Until the end of 2012, Finnish citizens paid Yle a license fee for the use of a television, set at 252 euros per year in 2012. The license fee was per location, which could hold several sets (e.g. in a living room as well as a bedroom). The public broadcasting tax, also known as the Yle tax, replaced the license fee in 2013. The tax ranges from 50 euros to 140 euros per person and per year, depending on income. Minors and persons with low income are exempt from the tax.[10]


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In radio, Yle was a legal monopoly until 1985, when local radio stations were permitted, and maintained a national monopoly until 1995, when national radio networks were allowed.

In the past, Yle has been seen in Finland as a "red" or leftist medium. This was true especially in 1965–69, during the term of Director-General Eino S. Repo, who got the position with the backing of the Agrarian League and President Kekkonen (a member of the Agrarian Party), as he was Kekkonen's personal friend. He was accused of favouring leftist student radicalism and young, left-leaning reporters with programmes critical of capitalism that demanded reforms to bring Finland closer to the Soviet Union, and Yle was given the nickname "Reporadio". After Repo resigned, he was demoted to director of radio broadcasting, on the communist-led People's Democratic League mandate.

Repo resigned in 1969, but according to Yle,[11] the "political mandate" remained, as Erkki Raatikainen was named director directly from the Social Democratic Party office. All directors after him until 2010 were Social Democrats. This was ended by the appointment of the right-wing National Coalition Party's Lauri Kivinen as director in 2010.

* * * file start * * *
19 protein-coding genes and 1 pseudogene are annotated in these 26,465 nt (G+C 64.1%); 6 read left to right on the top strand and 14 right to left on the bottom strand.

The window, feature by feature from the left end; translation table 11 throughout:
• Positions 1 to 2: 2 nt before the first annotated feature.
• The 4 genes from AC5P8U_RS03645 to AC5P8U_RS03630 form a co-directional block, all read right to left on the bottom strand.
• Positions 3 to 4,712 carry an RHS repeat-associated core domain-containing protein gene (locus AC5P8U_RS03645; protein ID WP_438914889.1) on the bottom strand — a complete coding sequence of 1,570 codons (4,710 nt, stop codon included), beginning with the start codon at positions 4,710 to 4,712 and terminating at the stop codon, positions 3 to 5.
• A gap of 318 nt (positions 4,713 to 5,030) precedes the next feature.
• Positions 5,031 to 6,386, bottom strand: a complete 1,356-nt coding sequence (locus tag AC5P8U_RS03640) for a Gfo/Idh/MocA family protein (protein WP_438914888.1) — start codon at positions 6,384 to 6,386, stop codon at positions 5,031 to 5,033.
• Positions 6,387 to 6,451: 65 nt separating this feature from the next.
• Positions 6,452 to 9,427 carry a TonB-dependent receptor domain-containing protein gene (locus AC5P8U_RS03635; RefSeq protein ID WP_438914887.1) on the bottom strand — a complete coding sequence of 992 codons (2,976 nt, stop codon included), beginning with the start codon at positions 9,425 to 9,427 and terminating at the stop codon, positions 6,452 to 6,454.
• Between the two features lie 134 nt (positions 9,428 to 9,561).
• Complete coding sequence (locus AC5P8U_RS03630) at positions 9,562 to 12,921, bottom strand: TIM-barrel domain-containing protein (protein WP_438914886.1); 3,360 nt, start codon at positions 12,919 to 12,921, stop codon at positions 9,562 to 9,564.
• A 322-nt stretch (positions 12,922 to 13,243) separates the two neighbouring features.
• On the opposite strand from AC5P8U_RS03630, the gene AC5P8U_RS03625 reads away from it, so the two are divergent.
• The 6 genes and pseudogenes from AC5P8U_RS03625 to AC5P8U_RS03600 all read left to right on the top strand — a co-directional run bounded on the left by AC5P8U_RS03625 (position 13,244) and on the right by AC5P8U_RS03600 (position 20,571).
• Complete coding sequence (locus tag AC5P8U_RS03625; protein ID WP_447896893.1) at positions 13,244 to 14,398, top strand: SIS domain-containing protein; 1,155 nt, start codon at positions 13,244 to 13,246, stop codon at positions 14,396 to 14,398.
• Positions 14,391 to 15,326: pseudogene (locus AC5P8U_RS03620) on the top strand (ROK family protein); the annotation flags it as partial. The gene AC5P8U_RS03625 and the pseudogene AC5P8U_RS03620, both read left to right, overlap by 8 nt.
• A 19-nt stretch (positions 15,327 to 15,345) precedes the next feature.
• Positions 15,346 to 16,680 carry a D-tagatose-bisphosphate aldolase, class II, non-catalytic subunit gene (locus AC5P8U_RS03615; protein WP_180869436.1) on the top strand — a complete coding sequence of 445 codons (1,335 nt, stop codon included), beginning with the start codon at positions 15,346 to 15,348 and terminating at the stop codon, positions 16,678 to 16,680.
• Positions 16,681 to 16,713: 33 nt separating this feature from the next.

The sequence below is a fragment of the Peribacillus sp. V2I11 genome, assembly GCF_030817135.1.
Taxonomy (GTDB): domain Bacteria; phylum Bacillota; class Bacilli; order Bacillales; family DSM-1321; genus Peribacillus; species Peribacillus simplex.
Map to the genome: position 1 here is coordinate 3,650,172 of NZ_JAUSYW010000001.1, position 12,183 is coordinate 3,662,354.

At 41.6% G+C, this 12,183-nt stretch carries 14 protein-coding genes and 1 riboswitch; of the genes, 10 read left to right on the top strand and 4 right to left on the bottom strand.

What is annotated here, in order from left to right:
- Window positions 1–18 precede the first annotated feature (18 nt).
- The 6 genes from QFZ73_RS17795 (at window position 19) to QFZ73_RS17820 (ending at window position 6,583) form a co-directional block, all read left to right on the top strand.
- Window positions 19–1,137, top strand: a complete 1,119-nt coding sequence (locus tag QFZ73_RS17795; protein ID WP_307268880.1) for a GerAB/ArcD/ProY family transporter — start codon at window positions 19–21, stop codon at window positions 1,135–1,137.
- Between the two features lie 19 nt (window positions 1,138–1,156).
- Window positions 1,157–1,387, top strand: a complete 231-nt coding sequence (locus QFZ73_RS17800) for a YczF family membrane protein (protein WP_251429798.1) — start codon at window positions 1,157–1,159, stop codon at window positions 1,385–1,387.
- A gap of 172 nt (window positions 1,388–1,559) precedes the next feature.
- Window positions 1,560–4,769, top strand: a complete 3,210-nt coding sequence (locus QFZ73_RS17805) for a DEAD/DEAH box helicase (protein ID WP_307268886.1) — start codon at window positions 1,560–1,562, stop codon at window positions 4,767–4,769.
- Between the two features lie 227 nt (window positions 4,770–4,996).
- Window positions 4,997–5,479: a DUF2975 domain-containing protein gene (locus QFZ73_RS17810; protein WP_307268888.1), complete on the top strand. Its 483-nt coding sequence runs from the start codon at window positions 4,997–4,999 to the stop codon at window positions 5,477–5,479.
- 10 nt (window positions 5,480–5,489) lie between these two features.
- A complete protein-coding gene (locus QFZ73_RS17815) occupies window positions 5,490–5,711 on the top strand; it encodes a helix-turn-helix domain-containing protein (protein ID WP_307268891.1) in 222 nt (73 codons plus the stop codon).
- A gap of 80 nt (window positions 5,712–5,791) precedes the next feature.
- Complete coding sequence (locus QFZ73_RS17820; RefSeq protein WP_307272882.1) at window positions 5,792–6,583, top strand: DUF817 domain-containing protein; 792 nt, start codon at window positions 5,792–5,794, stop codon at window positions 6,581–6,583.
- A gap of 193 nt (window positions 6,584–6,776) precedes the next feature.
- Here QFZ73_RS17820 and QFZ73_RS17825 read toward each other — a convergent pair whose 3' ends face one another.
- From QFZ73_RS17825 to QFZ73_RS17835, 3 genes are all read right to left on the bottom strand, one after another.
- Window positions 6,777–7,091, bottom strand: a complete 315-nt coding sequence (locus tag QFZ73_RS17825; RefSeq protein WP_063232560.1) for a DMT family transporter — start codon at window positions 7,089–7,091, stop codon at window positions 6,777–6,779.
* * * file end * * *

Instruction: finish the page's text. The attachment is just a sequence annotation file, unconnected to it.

During Finlandisation and the leftist radicalization of the 1970s, Yle contributed to Kekkonen's policy of "neutrality" by broadcasting the program Näin naapurissa about the Soviet Union. This program was produced in cooperation with the Soviets and supported Soviet propaganda without criticism.[12]

Kivinen's appointment in 2010 received much criticism, as he was previously head of Nokia Siemens Networks, which had sold monitoring equipment to the Iranian Ministry of Intelligence, allowing them to arrest political dissidents throughout the protests in the fall of 2009.[13]

English-language newscaster Kimmo Wilska was fired on 13 August 2010[14] after pretending to be caught drinking on camera following an alcohol-related news story on Yle News. His stunt was not well received by Yle management, which fired him that day. Wilska received substantial support after his termination.

Yle has been criticised for buying many HBO series. It has responded by emphasising the suitability of series to channels with no ad breaks, citing HBO programming's quality and low price, and stating that American programmes constitute only 7% of its programming.[15]

Decision to close shortwave